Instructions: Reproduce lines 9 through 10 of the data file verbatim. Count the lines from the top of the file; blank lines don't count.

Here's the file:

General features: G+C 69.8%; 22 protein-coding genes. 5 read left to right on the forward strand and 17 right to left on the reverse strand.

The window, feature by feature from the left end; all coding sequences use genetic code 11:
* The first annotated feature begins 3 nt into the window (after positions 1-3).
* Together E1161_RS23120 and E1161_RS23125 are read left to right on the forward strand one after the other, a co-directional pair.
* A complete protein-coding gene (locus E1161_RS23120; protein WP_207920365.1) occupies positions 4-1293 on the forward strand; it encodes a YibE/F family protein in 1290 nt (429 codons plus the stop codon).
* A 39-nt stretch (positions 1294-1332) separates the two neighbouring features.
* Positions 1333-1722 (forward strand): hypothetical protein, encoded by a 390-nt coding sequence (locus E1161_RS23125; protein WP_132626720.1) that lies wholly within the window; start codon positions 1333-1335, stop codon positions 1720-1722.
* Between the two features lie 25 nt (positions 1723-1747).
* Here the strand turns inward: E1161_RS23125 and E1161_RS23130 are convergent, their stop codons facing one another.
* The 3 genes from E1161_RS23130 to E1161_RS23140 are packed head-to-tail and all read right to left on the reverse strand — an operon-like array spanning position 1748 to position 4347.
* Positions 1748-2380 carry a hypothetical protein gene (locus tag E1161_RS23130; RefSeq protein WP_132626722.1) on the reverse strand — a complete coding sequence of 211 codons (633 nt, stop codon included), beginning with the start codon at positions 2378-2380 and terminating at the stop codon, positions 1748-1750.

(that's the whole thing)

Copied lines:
* Here the strand turns inward: E1161_RS23125 and E1161_RS23130 are convergent, their stop codons facing one another.
* The 3 genes from E1161_RS23130 to E1161_RS23140 are packed head-to-tail and all read right to left on the reverse strand — an operon-like array spanning position 1748 to position 4347.